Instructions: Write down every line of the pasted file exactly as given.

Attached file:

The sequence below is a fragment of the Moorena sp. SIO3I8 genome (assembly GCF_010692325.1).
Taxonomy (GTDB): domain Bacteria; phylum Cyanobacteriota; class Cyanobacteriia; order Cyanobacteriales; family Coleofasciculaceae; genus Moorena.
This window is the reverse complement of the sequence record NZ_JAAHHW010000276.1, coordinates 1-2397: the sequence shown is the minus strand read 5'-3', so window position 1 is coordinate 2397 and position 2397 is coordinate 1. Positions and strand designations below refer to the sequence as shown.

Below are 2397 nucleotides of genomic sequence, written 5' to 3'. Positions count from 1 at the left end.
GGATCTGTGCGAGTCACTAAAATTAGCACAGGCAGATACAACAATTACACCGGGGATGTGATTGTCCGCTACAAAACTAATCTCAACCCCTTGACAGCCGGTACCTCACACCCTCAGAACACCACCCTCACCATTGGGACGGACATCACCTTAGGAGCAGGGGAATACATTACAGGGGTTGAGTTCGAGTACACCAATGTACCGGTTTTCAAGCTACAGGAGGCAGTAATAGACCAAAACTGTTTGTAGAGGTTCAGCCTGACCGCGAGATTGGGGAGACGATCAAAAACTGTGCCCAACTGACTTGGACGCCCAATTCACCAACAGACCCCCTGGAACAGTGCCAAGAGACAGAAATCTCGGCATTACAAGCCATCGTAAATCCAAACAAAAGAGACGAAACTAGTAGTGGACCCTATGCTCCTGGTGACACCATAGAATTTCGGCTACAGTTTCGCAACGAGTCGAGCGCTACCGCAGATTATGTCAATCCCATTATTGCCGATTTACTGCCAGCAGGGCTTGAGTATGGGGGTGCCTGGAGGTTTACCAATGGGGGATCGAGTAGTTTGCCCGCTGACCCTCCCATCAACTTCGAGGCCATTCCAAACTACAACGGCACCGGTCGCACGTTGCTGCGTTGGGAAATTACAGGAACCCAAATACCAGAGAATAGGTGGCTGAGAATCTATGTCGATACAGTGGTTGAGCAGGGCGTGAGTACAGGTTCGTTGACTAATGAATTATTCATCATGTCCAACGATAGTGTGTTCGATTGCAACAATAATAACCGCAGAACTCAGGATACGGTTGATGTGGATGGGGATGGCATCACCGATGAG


The sequence below is a fragment of the Moorena sp. SIO3I8 genome (assembly GCF_010692325.1).
Taxonomy (GTDB): domain Bacteria; phylum Cyanobacteriota; class Cyanobacteriia; order Cyanobacteriales; family Coleofasciculaceae; genus Moorena.
This window is the reverse complement of the sequence record NZ_JAAHHW010000276.1, coordinates 1-2397: the sequence shown is the minus strand read 5'-3', so window position 1 is coordinate 2397 and position 2397 is coordinate 1. Positions and strand designations below refer to the sequence as shown.

Below are 2397 nucleotides of genomic sequence, written 5' to 3'. Positions count from 1 at the left end.
GGATCTGTGCGAGTCACTAAAATTAGCACAGGCAGATACAACAATTACACCGGGGATGTGATTGTCCGCTACAAAACTAATCTCAACCCCTTGACAGCCGGTACCTCACACCCTCAGAACACCACCCTCACCATTGGGACGGACATCACCTTAGGAGCAGGGGAATACATTACAGGGGTTGAGTTCGAGTACACCAATGTACCGGTTTTCAAGCTACAGGAGGCAGTAATAGACCAAAACTGTTTGTAGAGGTTCAGCCTGACCGCGAGATTGGGGAGACGATCAAAAACTGTGCCCAACTGACTTGGACGCCCAATTCACCAACAGACCCCCTGGAACAGTGCCAAGAGACAGAAATCTCGGCATTACAAGCCATCGTAAATCCAAACAAAAGAGACGAAACTAGTAGTGGACCCTATGCTCCTGGTGACACCATAGAATTTCGGCTACAGTTTCGCAACGAGTCGAGCGCTACCGCAGATTATGTCAATCCCATTATTGCCGATTTACTGCCAGCAGGGCTTGAGTATGGGGGTGCCTGGAGGTTTACCAATGGGGGATCGAGTAGTTTGCCCGCTGACCCTCCCATCAACTTCGAGGCCATTCCAAACTACAACGGCACCGGTCGCACGTTGCTGCGTTGGGAAATTACAGGAACCCAAATACCAGAGAATAGGTGGCTGAGAATCTATGTCGATACAGTGGTTGAGCAGGGCGTGAGTACAGGTTCGTTGACTAATGAATTATTCATCATGTCCAACGATAGTGTGTTCGATTGCAACAATAATAACCGCAGAACTCAGGATACGGTTGATGTGGATGGGGATGGCATCACCGATGAG